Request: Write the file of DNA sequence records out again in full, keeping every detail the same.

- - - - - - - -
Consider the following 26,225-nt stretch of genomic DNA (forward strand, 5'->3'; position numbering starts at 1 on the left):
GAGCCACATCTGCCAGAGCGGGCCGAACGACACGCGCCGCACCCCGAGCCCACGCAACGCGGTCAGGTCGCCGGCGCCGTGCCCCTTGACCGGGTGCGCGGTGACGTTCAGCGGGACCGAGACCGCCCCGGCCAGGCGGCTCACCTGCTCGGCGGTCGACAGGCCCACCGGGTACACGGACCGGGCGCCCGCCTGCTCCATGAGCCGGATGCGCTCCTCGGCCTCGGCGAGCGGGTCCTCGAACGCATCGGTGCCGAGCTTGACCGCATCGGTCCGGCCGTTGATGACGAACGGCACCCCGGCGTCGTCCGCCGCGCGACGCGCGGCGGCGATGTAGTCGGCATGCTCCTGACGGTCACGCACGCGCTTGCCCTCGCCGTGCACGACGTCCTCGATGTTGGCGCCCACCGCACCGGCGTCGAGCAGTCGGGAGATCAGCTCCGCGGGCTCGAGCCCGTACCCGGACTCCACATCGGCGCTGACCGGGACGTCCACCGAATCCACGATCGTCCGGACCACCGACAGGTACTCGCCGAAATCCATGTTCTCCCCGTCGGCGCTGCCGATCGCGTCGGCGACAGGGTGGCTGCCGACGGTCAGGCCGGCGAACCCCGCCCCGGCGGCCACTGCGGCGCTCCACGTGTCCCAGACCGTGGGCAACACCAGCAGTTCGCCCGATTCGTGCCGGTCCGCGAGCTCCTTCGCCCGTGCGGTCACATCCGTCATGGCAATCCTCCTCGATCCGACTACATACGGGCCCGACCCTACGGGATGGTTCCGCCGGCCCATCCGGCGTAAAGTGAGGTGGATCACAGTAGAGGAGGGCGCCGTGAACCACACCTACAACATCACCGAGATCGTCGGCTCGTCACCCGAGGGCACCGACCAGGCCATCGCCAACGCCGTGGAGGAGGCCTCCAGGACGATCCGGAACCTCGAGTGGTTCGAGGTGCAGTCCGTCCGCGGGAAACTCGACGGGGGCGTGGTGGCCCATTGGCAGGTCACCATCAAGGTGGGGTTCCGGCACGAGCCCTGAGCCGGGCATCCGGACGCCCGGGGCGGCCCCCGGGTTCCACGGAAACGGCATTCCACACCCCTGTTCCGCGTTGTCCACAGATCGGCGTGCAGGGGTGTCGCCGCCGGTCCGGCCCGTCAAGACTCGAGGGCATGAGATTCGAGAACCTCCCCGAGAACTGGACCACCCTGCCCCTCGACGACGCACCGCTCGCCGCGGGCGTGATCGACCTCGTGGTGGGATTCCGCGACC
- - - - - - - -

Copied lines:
Consider the following 26,225-nt stretch of genomic DNA (forward strand, 5'->3'; position numbering starts at 1 on the left):
GAGCCACATCTGCCAGAGCGGGCCGAACGACACGCGCCGCACCCCGAGCCCACGCAACGCGGTCAGGTCGCCGGCGCCGTGCCCCTTGACCGGGTGCGCGGTGACGTTCAGCGGGACCGAGACCGCCCCGGCCAGGCGGCTCACCTGCTCGGCGGTCGACAGGCCCACCGGGTACACGGACCGGGCGCCCGCCTGCTCCATGAGCCGGATGCGCTCCTCGGCCTCGGCGAGCGGGTCCTCGAACGCATCGGTGCCGAGCTTGACCGCATCGGTCCGGCCGTTGATGACGAACGGCACCCCGGCGTCGTCCGCCGCGCGACGCGCGGCGGCGATGTAGTCGGCATGCTCCTGACGGTCACGCACGCGCTTGCCCTCGCCGTGCACGACGTCCTCGATGTTGGCGCCCACCGCACCGGCGTCGAGCAGTCGGGAGATCAGCTCCGCGGGCTCGAGCCCGTACCCGGACTCCACATCGGCGCTGACCGGGACGTCCACCGAATCCACGATCGTCCGGACCACCGACAGGTACTCGCCGAAATCCATGTTCTCCCCGTCGGCGCTGCCGATCGCGTCGGCGACAGGGTGGCTGCCGACGGTCAGGCCGGCGAACCCCGCCCCGGCGGCCACTGCGGCGCTCCACGTGTCCCAGACCGTGGGCAACACCAGCAGTTCGCCCGATTCGTGCCGGTCCGCGAGCTCCTTCGCCCGTGCGGTCACATCCGTCATGGCAATCCTCCTCGATCCGACTACATACGGGCCCGACCCTACGGGATGGTTCCGCCGGCCCATCCGGCGTAAAGTGAGGTGGATCACAGTAGAGGAGGGCGCCGTGAACCACACCTACAACATCACCGAGATCGTCGGCTCGTCACCCGAGGGCACCGACCAGGCCATCGCCAACGCCGTGGAGGAGGCCTCCAGGACGATCCGGAACCTCGAGTGGTTCGAGGTGCAGTCCGTCCGCGGGAAACTCGACGGGGGCGTGGTGGCCCATTGGCAGGTCACCATCAAGGTGGGGTTCCGGCACGAGCCCTGAGCCGGGCATCCGGACGCCCGGGGCGGCCCCCGGGTTCCACGGAAACGGCATTCCACACCCCTGTTCCGCGTTGTCCACAGATCGGCGTGCAGGGGTGTCGCCGCCGGTCCGGCCCGTCAAGACTCGAGGGCATGAGATTCGAGAACCTCCCCGAGAACTGGACCACCCTGCCCCTCGACGACGCACCGCTCGCCGCGGGCGTGATCGACCTCGTGGTGGGATTCCGCGACC